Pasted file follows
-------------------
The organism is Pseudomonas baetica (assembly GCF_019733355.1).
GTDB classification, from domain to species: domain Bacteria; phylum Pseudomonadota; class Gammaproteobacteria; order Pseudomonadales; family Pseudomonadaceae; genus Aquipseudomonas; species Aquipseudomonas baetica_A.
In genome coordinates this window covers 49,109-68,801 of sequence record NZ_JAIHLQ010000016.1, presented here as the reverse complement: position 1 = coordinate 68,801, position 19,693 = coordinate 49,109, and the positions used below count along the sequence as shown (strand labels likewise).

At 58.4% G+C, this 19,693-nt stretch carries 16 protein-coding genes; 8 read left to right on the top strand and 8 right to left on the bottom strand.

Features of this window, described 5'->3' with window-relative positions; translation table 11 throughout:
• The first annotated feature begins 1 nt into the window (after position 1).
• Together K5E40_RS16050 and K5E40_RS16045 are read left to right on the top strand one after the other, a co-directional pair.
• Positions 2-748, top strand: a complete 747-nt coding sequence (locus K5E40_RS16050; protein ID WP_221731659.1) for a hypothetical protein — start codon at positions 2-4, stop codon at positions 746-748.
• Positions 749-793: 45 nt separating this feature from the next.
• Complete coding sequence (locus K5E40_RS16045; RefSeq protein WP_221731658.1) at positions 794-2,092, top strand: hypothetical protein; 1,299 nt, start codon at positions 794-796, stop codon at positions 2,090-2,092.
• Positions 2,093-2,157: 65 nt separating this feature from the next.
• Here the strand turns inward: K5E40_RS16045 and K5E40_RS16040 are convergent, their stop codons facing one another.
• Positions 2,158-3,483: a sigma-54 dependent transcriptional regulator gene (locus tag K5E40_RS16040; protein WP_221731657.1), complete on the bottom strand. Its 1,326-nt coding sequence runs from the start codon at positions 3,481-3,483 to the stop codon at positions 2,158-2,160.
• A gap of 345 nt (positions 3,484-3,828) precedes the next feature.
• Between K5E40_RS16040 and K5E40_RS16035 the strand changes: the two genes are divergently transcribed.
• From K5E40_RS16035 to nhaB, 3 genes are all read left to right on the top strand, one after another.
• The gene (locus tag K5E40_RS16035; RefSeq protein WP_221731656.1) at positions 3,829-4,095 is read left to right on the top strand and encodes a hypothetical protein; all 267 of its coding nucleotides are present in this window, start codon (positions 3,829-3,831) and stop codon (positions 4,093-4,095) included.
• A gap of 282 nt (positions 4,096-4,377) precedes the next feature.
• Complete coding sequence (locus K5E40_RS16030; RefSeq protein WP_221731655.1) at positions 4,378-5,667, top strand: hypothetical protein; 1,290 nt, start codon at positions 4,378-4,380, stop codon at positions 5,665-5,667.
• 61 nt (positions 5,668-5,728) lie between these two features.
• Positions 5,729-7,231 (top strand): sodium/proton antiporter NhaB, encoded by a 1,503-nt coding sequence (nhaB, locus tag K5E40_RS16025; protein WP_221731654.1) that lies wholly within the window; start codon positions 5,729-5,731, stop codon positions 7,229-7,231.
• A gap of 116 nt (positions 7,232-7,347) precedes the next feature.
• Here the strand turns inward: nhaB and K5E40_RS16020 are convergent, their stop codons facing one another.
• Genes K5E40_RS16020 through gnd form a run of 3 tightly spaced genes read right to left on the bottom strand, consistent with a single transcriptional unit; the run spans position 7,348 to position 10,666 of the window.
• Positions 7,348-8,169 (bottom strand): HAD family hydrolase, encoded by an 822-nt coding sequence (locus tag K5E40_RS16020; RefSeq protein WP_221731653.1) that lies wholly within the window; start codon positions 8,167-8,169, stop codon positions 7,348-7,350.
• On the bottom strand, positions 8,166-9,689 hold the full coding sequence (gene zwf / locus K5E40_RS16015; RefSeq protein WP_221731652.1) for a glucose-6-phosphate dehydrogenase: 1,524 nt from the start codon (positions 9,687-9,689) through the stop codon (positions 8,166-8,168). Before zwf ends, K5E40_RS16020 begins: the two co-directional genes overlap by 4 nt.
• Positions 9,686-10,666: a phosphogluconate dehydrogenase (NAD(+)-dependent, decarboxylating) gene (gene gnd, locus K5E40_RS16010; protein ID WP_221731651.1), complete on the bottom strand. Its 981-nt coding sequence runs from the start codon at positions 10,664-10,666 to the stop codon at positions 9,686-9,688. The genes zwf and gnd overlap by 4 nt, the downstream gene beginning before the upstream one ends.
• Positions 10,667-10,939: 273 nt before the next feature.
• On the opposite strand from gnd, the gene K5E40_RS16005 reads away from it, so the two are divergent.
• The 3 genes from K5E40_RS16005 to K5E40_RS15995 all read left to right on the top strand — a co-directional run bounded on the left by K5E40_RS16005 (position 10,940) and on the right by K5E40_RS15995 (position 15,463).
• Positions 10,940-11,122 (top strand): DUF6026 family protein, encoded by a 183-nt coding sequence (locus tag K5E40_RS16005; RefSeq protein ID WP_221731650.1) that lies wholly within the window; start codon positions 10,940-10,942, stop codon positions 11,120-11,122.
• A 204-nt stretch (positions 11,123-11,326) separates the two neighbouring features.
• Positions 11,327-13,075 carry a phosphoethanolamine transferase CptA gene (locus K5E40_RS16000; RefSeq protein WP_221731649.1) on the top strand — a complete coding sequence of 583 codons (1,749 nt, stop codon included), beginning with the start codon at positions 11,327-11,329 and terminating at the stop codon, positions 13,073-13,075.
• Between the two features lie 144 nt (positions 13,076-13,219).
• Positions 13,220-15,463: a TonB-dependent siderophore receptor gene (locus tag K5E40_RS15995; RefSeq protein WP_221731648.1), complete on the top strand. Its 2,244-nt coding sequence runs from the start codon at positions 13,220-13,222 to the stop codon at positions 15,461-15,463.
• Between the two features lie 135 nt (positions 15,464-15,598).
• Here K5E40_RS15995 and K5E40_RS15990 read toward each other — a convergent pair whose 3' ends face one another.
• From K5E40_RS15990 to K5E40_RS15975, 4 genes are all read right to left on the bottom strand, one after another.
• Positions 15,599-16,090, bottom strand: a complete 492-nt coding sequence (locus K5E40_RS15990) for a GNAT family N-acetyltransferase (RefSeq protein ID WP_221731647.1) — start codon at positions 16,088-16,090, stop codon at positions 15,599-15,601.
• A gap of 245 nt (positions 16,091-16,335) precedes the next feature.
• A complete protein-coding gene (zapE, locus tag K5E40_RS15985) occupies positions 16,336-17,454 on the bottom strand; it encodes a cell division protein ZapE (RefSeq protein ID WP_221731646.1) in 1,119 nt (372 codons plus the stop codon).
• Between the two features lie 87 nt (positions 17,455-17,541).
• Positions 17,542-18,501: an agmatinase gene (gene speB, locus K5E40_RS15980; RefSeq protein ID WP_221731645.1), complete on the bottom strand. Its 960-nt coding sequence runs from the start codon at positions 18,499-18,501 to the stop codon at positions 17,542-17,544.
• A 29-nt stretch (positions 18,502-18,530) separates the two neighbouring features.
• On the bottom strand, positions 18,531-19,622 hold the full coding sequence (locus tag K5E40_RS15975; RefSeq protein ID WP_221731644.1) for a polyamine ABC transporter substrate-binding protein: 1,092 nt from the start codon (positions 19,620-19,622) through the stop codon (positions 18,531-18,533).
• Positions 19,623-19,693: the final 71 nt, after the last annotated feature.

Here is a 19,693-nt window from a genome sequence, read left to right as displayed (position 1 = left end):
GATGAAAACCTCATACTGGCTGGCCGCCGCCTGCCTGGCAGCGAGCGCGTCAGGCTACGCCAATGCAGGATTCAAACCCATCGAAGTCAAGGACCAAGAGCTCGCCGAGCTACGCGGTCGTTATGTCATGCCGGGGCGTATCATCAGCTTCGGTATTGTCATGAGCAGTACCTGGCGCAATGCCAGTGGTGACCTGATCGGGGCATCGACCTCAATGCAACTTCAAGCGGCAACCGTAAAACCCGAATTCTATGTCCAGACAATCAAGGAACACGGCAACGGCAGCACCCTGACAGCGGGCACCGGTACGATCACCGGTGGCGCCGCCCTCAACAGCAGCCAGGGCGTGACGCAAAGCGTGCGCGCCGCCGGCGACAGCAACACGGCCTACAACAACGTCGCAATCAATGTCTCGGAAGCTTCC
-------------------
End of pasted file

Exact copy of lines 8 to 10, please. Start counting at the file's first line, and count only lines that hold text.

• Positions 2-748, top strand: a complete 747-nt coding sequence (locus K5E40_RS16050; protein ID WP_221731659.1) for a hypothetical protein — start codon at positions 2-4, stop codon at positions 746-748.
• Positions 749-793: 45 nt separating this feature from the next.
• Complete coding sequence (locus K5E40_RS16045; RefSeq protein WP_221731658.1) at positions 794-2,092, top strand: hypothetical protein; 1,299 nt, start codon at positions 794-796, stop codon at positions 2,090-2,092.